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Henry George
by [?]

* * * * *

Henry George was that rare, peculiar and strange thing–an honest man. Whether he had genius or not we can not say, since genius has never been defined twice alike, nor put in the alembic and resolved into its constituent parts. All accounts go to show that from very childhood Henry George was singularly direct and true. His ancestry was Welsh, Scotch and English in about equal proportions, and the traits of the middle class were his, even to a theological sturdiness that robbed his mind of most of its humor. Reformers must needs be color-blind, otherwise they would never get their work done–they see red or purple and nothing else. Born in Philadelphia in Eighteen Hundred Thirty- nine, on Tenth Street, below Pine, in a house still standing, and which should be marked with a bronze plate, but is not, Henry George took on a good many of the moral traits of his Quaker neighbors. His father was a clerk in the Custom-House, having graduated from a position as sea-captain on account of an excess of caution and a taste for penmanship. Later the good man went into the publishing business, backed by the Episcopal Church, and issued Sunday-School leaflets, sermons and prayer-books. In fact, he became the official printer of the denomination. With him was a man named Appleton, who finally went over to New York and started in on his own account, founding the firm of D. Appleton and Company, which forty years thereafter was to publish to the world a book called, “Progress and Poverty.”

The worthy father of Henry George was a good Churchman, but not a businessman. He bought the things he ought not, and left unsold the things he should have worked off. He didn’t know the value of time. Other people did things while he was getting ready to commence to begin.

And so the whirligig of time sent him back to his desk at the Custom- House, on a salary so modest that it meant poverty, and progress crab- fashion.

The children old enough to work got jobs, and Henry of the red hair and freckles found a place as printer’s devil at two dollars a week. College was out of the question, and Girard Institute was regarded as infidelic. However, episcopacy did not have quite so strong a hold on this household as it once had. The Georges believed in freedom and took William Lloyd Garrison’s paper, “The Liberator,” and the mother read it aloud by the light of a penny dip. Next came “Uncle Tom’s Cabin,” and when, in Eighteen Hundred Fifty-six, the Republican Party was born, the George family, father, mother and children, all had pronounced views on the subject of human rights–very different views from those held by the royal Georges of England. When Henry George was sixteen, the restlessness of coming manhood found expression, and he shipped before the mast and sailed away to the Antipodes. The boy had the small, compact form, the physical activity and the daring which make a first-class sailor, but happily his brain was too full of ideas to transform him into a dog of the sea.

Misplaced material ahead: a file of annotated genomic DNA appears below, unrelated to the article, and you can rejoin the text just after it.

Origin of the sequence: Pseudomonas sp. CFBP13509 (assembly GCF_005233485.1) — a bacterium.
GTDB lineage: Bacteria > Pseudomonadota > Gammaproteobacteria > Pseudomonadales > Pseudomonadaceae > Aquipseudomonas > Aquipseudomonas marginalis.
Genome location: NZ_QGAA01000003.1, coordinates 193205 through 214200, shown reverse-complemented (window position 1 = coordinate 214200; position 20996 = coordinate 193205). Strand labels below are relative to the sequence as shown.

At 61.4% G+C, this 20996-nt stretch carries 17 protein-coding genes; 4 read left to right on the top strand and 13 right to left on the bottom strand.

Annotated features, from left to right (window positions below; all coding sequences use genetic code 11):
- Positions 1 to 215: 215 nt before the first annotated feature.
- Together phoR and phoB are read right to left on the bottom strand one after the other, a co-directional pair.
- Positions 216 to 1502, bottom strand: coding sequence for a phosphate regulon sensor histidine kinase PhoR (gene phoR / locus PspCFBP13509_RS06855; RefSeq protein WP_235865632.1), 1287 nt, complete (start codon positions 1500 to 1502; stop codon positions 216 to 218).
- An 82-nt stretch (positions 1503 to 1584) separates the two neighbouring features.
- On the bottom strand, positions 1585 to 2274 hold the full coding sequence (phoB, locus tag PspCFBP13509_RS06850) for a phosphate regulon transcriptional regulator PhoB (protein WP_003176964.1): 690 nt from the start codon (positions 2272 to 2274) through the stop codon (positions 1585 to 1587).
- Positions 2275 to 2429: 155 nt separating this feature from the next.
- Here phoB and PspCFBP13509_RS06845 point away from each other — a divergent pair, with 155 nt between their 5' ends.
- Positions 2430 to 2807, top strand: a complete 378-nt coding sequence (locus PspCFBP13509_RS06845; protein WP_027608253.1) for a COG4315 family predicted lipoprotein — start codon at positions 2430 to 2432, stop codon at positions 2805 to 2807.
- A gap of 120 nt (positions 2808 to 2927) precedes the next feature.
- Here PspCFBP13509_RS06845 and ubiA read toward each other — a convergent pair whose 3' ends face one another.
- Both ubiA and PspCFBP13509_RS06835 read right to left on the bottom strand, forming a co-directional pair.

A trip to Australia, with salt pork all the time, sea-biscuit every day, lobscouse on Sundays, plum-duff once a month, and a total absence of mental stimulus, cured him of the idea that freedom was to be found on the bounding wave and the rolling deep.

At seventeen he was back at the case, setting type and getting a man’s pay because he was able to “rastle the dic.,” which means that he was on familiar terms with the dictionary and could correct proof.

Education is a matter of desire, and the printer’s case with bad copy to revise is better than “English Twenty-two” at Harvard. Henry George moused nights at the Quaker Apprentices’ Library, and he also read Franklin’s “Autobiography”; his mind was full of Poor Richard maxims, which he sprinkled through his diary; but best of all, with seven other printers he formed another “Junta,” and they met twice a week to discuss “poetry, economics and Mormonism.” It was very sophomoric, of course, but boys of eighteen who study anything and defend it in essays and orations are right out on the highway which leads to superiority. The trouble with the ‘prentice is that he does not know how to spend his evenings; the love of leisure and the wish for a good time cause the moments to slip past him, out of his reach forever, out into the great ocean of time.